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Talks during the fall term 2021

Wednesday 8.9.2021 12-14
Mark Kamsma: Independence Relations in Abstract Elementary Categories

Abstract: In Shelah's stability hierarchy we classify theories using combinatorial properties. Some important classes are: stable, simple and NSOP1 each being contained in the next. We can characterise these classes by the existence of a certain independence relation. For example, in vector spaces such an independence relation comes from linear independence. Part of this characterisation is canonicity of the independence relation: there can be at most one nice enough independence relation in a theory.

Lieberman, Rosický and Vasey proved canonicity of stable-like independence relations in accessible categories. Accessible categories are a very general framework. The category of models of some theory is an accessible category, every AEC (abstract elementary class) is an accessible category, but even then accessible categories are more general. Inspired by this we introduce the framework of AECats (abstract elementary categories) and prove canonicity for simple-like and NSOP1-like independence relations. This way we reconstruct part of the hierarchy that we have for first-order theories, but now in the very general category-theoretic setting.

Wednesday 15.9.2021 12-14
Jonathan Kirby: Independence in exponential fields

Abstract: In any field, an element can be algebraic or transcendental over a subfield, and we can build on this idea to give an independence relation: two subfields can be independent or not over a third subfield. An exponential field is a field equipped with a homomorphism from its additive group to its multiplicative group, like the usual real and complex exponential maps. There is a corresponding notion of exponential algebraicity / exponential transcendence, which can be used to give an independence relation. However it is very coarse. In this talk I will explain three finer independence relations which are useful in constructing exponential fields. If we restrict to categories of exponential fields with certain properties, such as having a kernel of the form 2iπ Z, we can show these independence relations can be used to prove that the category (or the relevant theory) falls into a particular place in the stability hierarchy: quasiminimal, stable, or NSOP1.

This is joint work with Robert Henderson, Mark Kamsma, and Vahagn Aslanyan

Wednesday 22.9.2021 16-18 NOTE THE TIME CHANGE
Gabriel Goldberg 

Title: Large cardinals, maximality principles, and the multiverse

Abstract: We discuss some mathematical results indicating a tension between large cardinal axioms and maximality principles such as forcing axioms and the Axiom of Choice. Topics will include the failure of the Ground Axiom in natural models, the optimality of Usuba's theorem, the analogy between large cardinal axioms and determinacy principles, and the role of forcing in theory selection. Video.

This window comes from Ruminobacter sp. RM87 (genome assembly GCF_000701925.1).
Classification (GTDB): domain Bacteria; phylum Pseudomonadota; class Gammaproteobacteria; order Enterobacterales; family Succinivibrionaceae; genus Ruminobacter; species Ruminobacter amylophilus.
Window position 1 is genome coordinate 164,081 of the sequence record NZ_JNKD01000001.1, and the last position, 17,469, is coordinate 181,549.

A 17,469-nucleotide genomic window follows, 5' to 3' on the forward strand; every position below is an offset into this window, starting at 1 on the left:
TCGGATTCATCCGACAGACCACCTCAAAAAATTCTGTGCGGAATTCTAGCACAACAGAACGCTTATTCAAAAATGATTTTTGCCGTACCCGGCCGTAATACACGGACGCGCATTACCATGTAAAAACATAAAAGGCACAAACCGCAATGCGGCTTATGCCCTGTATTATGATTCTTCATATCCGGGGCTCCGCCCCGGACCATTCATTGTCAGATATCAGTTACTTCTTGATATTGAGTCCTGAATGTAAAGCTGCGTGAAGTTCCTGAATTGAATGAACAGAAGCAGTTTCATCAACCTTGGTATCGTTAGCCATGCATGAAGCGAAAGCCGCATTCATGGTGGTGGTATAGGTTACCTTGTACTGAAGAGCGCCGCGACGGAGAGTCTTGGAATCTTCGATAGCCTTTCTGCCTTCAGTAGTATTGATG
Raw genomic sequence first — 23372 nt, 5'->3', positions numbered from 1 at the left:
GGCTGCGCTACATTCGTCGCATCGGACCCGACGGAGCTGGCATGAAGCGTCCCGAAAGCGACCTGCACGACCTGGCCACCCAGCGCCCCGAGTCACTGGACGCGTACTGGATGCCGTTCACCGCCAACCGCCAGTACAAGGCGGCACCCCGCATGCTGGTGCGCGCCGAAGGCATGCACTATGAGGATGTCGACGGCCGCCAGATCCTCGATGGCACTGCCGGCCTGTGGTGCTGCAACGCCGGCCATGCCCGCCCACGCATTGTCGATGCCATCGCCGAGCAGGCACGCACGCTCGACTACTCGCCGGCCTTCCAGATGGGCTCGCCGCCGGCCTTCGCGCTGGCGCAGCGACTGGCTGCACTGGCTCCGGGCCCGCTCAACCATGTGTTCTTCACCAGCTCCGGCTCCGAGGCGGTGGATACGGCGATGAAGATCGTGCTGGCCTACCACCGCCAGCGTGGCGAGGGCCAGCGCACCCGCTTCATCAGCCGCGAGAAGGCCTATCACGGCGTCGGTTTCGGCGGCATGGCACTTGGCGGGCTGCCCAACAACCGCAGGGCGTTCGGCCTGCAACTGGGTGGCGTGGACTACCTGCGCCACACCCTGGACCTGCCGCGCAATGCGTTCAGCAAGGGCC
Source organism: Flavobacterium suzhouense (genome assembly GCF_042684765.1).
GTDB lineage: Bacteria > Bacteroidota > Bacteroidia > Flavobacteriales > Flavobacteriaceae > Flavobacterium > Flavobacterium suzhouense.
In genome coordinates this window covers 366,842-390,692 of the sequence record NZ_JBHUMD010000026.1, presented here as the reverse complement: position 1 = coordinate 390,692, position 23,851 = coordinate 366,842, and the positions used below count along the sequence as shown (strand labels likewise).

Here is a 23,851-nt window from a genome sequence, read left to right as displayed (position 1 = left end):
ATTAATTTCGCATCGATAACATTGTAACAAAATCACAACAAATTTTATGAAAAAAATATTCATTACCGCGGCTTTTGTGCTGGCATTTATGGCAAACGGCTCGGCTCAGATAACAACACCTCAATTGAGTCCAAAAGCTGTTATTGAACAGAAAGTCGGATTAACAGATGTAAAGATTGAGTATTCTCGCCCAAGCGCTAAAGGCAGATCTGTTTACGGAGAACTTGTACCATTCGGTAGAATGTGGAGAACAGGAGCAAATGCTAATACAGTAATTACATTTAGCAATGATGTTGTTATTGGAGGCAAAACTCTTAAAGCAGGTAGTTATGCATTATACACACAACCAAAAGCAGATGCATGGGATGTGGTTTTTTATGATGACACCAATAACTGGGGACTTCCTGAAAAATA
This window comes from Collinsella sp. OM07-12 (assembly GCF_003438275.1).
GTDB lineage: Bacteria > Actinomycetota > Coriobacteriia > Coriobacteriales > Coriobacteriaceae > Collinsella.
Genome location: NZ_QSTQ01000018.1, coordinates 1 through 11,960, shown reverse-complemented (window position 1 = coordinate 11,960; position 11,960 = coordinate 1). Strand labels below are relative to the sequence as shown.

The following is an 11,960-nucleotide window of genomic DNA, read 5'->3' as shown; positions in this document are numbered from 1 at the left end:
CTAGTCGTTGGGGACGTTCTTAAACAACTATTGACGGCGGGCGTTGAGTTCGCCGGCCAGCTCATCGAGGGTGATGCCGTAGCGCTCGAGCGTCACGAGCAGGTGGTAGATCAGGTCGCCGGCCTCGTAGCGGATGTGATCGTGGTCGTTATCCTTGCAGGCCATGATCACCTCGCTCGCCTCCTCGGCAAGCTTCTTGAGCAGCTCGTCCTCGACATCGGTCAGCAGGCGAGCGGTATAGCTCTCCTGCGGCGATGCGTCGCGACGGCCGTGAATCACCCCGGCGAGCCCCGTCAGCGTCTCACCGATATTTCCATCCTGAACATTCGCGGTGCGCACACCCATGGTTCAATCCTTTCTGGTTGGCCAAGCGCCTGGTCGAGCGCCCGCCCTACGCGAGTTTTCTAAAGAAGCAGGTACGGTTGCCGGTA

Wednesday 29.9.2021 12-14
Adrien Deloro 

Groups of finite Morley rank: from Algebraicity to Zilber

This survey talk combines model theory and group theory. Following Morley's celebrated `categoricity theorem', a certain notion of dimension (now called Morley Rank) was recognised as fundamental; it turns out to be a generalisation of the geometers' Zariski dimension. Now in well-behaved cases, resemblance with algebraic geometry is so striking that one may conjecture that: groups of finite Morley rank belong to geometry, are usual matrix groups. This was proposed in the 1970s by Cherlin and Zilber and is still open
despite gallant assaults through the connection with finite group theory. I shall try to survey the topic. No knowledge of geometry or group theory is needed, but I expect the audience to know what `definable in a first-order theory' means.

Wednesday 6.10.2021 12-14
Ulla Karhumäki

Title: Pseudofinite groups of finite centraliser dimension

Abstract: We first discuss important results by Wilson on (pseudo)finite groups. Then, I will present and prove a structural theorem for pseudofinite groups of finite centraliser dimension. Our proof is essentially made by combining results and techniques from the studies of locally finite groups of finite centraliser dimension (Borovik and Karhumäki/Buturlakin) and from the studies of pseudofinite groups with some model-theoretic tameness assumptions (Macpherson and Tent/Milliet/Macpherson).

Wednesday 13.10.2021 12-14
Fan Yang

Title: Intermediate logics in the team semantics setting

Abstract: Several authors have recently defined intuitionistic logic based on team semantics (tIPC). In this work in progress we provide two alternative approaches to intermediate logics in the team semantics setting. We do this by modifying tIPC with axioms written with the two different versions of disjunction in the logic, a local one \/ and a global one \\/. In the first approach we prove some completeness results by using the \\/-disjunctive normal form of the logic. In the second approach we generalize the standard team semantics by considering the powerset P(W) (i.e., the set of all teams in an Intuitionistic Kripke model) with an arbitrary partial order (instead of the standard superset relation between teams).

This is joint work with Nick Bezhanishvili.

Wednesday 20.10.2021 12-14